The other U.S. History courses don't have to be used in chronological order, but that usually works best. You could start year one with Early Settlers, Native America, Revolutionary Ideas, and We the People which together should take about 27 weeks to complete. The second year, you would continue with Lewis & Clark, Westward Ho! Part I,Westward Ho! Part II, and Christmas Comes to America which should take about 21 weeks to complete. If you have younger students, you could add Lewis & Clark to your first year, saving We the People for the second year. Even though structured lessons do not fill up 30 or more weeks of a school year, extra reading and activities from the lessons can easily fulfill any requirements since you won't be able to use everything that is suggested.
Each history study directs students to create a History Timeline Notebook where they will record information and make drawings to highlight key events and people. The History Timeline Notebook helps students understand chronological relationships, especially if you use the studies out of order.
Almost all of the recommended reading resources are secular, but at least one of those for We the People have a Christian outlook. Optional resources for We the People such as America's Providential History and resources from Wall Builders promote Christian view.
These unit studies are a great way to cover U.S. History, and I suspect they'll probably work best for grades two through eight. For high school students, it is more difficult since you generally have only one year to allot to U.S. History and one semester for U.S. Government. Also, high schoolers need to cover modern U.S. History, and this series concludes with before the Civil War. Nevertheless, you can still use these studies with high schoolers, but I think you should use them in combination with other resources rather than on their own. Obviously, you would also need to either choose only a few of the Once-a-Week unit studies or else use a greatly limited number of activities from within each study to make this work.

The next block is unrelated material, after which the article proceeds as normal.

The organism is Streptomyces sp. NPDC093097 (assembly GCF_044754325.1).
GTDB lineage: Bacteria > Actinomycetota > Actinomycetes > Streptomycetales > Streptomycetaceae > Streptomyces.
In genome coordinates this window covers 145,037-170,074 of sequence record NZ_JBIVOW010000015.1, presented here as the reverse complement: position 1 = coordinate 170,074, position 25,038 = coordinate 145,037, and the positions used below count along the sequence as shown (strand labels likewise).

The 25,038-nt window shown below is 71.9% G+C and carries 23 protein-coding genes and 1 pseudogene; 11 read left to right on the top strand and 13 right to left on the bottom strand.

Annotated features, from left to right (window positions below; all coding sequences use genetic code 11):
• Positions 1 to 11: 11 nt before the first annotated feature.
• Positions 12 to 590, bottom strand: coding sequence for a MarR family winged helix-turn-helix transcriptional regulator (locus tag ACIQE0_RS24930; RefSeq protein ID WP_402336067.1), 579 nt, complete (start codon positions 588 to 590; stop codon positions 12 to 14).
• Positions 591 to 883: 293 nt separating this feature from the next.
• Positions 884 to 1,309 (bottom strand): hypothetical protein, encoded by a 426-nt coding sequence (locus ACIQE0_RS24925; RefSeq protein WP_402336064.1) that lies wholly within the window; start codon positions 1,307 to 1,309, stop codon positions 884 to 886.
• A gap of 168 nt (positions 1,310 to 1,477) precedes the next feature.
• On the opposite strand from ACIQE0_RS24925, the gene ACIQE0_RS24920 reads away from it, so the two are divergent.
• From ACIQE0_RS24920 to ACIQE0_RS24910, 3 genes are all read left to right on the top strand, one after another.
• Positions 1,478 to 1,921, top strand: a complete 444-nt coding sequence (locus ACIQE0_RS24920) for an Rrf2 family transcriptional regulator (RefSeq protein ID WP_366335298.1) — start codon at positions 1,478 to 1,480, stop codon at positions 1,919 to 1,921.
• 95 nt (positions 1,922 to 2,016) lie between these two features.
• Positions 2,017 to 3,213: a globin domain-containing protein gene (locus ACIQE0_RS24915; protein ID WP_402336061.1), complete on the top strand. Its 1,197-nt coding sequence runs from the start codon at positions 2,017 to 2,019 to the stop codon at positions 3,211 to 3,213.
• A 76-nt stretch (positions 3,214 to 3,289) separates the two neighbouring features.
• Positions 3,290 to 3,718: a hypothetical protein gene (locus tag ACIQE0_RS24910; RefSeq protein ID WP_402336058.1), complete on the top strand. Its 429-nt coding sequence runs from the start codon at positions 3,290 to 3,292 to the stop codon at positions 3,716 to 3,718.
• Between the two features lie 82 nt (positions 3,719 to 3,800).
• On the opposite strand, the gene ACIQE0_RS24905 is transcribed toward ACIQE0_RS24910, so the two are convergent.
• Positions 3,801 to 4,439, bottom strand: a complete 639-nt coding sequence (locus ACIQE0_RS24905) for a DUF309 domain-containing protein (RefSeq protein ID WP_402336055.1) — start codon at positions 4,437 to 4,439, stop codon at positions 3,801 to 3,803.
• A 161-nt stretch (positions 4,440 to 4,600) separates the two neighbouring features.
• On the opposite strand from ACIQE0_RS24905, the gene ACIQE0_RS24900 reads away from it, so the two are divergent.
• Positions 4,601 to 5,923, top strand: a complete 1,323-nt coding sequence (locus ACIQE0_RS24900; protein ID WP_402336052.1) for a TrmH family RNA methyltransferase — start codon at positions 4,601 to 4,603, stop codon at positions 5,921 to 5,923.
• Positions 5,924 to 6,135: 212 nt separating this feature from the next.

Homeschool Legacy has begun to produce some Micro-Studies that are available only in ebook format. These studies for students in grades one through eight take less time than the others, generally requiring only three, 30-minute sessions per week. They still include some hands-on activities but fewer than the other studies. Each study includes one or more recommended family read-aloud books.
Micro-Studies available thus far are:
Victoria and Her World - Queen Victoria of England
Many Nations - a study of several Native American nations that lived in North America before Europeans began their own settlements.
Thanksgiving with the Pilgrims
Cooking Up History with the Founding Presidents - history of our earliest presidents and their wives plus some of the their favorite foods
Pirates and Privateers: You Decide - a study of pirates and privateers through history, with a critical thinking challenge
Micro-Studies are a great way to supplement your curriculum, to offer your children a temporary change of pace or pursuit of a special topic, or to allow parents to experiment with unit study.
Most Once-A-Week studies are available as either printed books or as digital downloads, with savings on the digital download format. Once-A-Week units studies are a great way to try out unit studies, and they also make it easy to incorporate the excellent American Heritage Girl, Trail Life USA, and Boy Scout, badges into your curriculum.
Note: If you are not yet familiar with American Heritage Girls and Trail Life USA they are the Christian alternative to Girl Scouts and Boy Scouts. American Heritage Girls was founded in 1995 and Trail Life USA in January, 2014. Both are experiencing explosive growth. For more information regarding American Heritage Girls and Trail Life USA visit: http://ahgonline.org/ and www.traillifeusa.com.